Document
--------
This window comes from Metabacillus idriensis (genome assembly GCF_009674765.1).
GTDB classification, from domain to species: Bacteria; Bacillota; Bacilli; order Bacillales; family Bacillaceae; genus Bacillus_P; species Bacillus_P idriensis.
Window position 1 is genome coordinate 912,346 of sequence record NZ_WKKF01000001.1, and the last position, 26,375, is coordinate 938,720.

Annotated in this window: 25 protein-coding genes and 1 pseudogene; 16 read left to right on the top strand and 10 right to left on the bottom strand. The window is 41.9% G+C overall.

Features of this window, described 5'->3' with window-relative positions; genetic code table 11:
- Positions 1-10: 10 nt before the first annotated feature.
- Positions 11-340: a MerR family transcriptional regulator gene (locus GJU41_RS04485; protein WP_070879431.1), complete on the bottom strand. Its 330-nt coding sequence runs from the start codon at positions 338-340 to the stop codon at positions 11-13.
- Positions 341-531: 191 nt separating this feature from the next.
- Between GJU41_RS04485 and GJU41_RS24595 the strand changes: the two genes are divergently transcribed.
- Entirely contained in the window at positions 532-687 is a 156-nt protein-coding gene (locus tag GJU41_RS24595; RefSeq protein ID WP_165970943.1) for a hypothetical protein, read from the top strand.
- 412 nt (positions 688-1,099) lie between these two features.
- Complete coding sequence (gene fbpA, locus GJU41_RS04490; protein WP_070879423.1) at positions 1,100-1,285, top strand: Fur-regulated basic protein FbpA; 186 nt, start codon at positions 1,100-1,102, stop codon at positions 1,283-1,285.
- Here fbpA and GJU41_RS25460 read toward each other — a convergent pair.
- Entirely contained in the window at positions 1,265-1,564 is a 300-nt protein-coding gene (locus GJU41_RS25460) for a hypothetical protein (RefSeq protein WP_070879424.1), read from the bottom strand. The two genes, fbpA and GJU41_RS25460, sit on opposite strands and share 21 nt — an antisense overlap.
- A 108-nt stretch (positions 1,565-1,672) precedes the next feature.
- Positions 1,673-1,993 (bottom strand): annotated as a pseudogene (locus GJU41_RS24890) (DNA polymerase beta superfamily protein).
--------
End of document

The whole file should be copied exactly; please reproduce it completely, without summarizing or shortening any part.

This window comes from Metabacillus idriensis (genome assembly GCF_009674765.1).
GTDB classification, from domain to species: Bacteria; Bacillota; Bacilli; order Bacillales; family Bacillaceae; genus Bacillus_P; species Bacillus_P idriensis.
Window position 1 is genome coordinate 912,346 of sequence record NZ_WKKF01000001.1, and the last position, 26,375, is coordinate 938,720.

Annotated in this window: 25 protein-coding genes and 1 pseudogene; 16 read left to right on the top strand and 10 right to left on the bottom strand. The window is 41.9% G+C overall.

Features of this window, described 5'->3' with window-relative positions; genetic code table 11:
- Positions 1-10: 10 nt before the first annotated feature.
- Positions 11-340: a MerR family transcriptional regulator gene (locus GJU41_RS04485; protein WP_070879431.1), complete on the bottom strand. Its 330-nt coding sequence runs from the start codon at positions 338-340 to the stop codon at positions 11-13.
- Positions 341-531: 191 nt separating this feature from the next.
- Between GJU41_RS04485 and GJU41_RS24595 the strand changes: the two genes are divergently transcribed.
- Entirely contained in the window at positions 532-687 is a 156-nt protein-coding gene (locus tag GJU41_RS24595; RefSeq protein ID WP_165970943.1) for a hypothetical protein, read from the top strand.
- 412 nt (positions 688-1,099) lie between these two features.
- Complete coding sequence (gene fbpA, locus GJU41_RS04490; protein WP_070879423.1) at positions 1,100-1,285, top strand: Fur-regulated basic protein FbpA; 186 nt, start codon at positions 1,100-1,102, stop codon at positions 1,283-1,285.
- Here fbpA and GJU41_RS25460 read toward each other — a convergent pair.
- Entirely contained in the window at positions 1,265-1,564 is a 300-nt protein-coding gene (locus GJU41_RS25460) for a hypothetical protein (RefSeq protein WP_070879424.1), read from the bottom strand. The two genes, fbpA and GJU41_RS25460, sit on opposite strands and share 21 nt — an antisense overlap.
- A 108-nt stretch (positions 1,565-1,672) precedes the next feature.
- Positions 1,673-1,993 (bottom strand): annotated as a pseudogene (locus GJU41_RS24890) (DNA polymerase beta superfamily protein).